St. Louis to consider funding to upgrade Scottrade Center

The owners of the facility are asking for the first major renovation in the building's history.

From power plays to powerful performances, Scottrade Center in downtown St. Louis has entertained 30 million people since it opened in 1994.

It's also contributed to more than $100 million in new sales tax revenue to the city and supported thousands of jobs in various industries.

"Scottrade Center is the gift that keeps on giving," said Mayor Francis Slay at a press conference Tuesday.

But even those who were hired to manage the city-owned facility admit that it is beginning to show its age.

"One of the things I tell my staff and friends sometimes is when I walked into the building first is, 'Hey, the 90's called and they'd like their stuff back,'" said Alex Rodrigo, the Group Vice-President for Scottrade Center.

And because of the arena's deteriorating condition, there is now growing concern, city leaders said Tuesday, about losing key events in the future, like the NCAA basketball tournament.

Such events pump millions of dollars into the local economy through direct spending in hotels, restaurants and other businesses, officials said.

"The ability to attract these events is now very, very much at risk," said Tom Stillman, the Chairman of the St. Louis Blues.

The hockey franchise is the primary tenant of Scottrade Center and leases the facility from the city. Its ownership group has also been the sole source of private funding, into the millions of dollars, for ongoing maintenance and repairs.

But now, under a multimillion dollar redevelopment proposal, the ownership group Is leaning on the city and state for additional financial support to modernize the arena within three years.

Stillman said during a news conference that the Blues could no longer afford such an expense alone, and city leaders agreed.

"We need to take care of our building," Slay said.

The private-public partnership calls for $90 million in investment from the Blues.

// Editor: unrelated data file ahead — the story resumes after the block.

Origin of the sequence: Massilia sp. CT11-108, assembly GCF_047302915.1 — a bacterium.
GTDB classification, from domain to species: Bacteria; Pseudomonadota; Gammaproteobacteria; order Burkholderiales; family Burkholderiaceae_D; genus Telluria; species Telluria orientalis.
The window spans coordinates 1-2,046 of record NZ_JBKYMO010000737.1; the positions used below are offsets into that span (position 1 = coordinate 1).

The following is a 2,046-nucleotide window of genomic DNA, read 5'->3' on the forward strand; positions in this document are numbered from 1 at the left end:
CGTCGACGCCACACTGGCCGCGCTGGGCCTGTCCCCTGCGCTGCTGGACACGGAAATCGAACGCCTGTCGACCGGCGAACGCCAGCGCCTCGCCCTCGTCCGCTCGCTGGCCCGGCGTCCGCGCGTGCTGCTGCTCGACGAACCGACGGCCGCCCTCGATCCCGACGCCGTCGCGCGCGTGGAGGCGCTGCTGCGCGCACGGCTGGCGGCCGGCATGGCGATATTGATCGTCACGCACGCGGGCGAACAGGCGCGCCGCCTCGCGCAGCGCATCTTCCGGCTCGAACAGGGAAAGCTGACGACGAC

It also calls for the city to issue nearly $70 million in bonds that, if approved, would be paid off over 25 years using a new 1% sales tax on tickets to Scottrade and the adjacent Peabody Opera House.

The city would also contribute $4 million annually to help pay off the loans from tax revenue already generated by the arena.

But such large asks have garnered widespread criticism at city hall by those who argue the city's priorities are not in order.

"I do not take the votes by the board of aldermen for granted," Slay said. "Never have. Never will. We need to make our case."

Board of Aldermen President Lewis Reed agreed in anticipating possible backlash from his fellow elected officials, who've previously pushed for more funding for police and roads.

"It'll be anything but smooth," he said.

And that's just for phase one of the project.

Phase two will require the city and Scottrade officials to request support from the state that could total $6 million annually.

Officials said they plan on meeting with the administration of incoming Missouri Governor Eric Greitens "soon."

They were remaining cautiously optimistic about his reaction given this recent comments shutting down any public funding for a new soccer stadium downtown.

But the price of doing nothing, Stillman argued, would be much higher for the city and the region.

"The arena will become a declining city asset and it will no longer attract these city events," he said.

And the possible payoff?

The St. Louis Sports Commission has indicated that if the renovations are completed, the city will be able to contend to host an NHL All-Star game and the U.S. Olympic trials for figure skating.

It's expected the first of several readings for the funding bill will be Friday morning.


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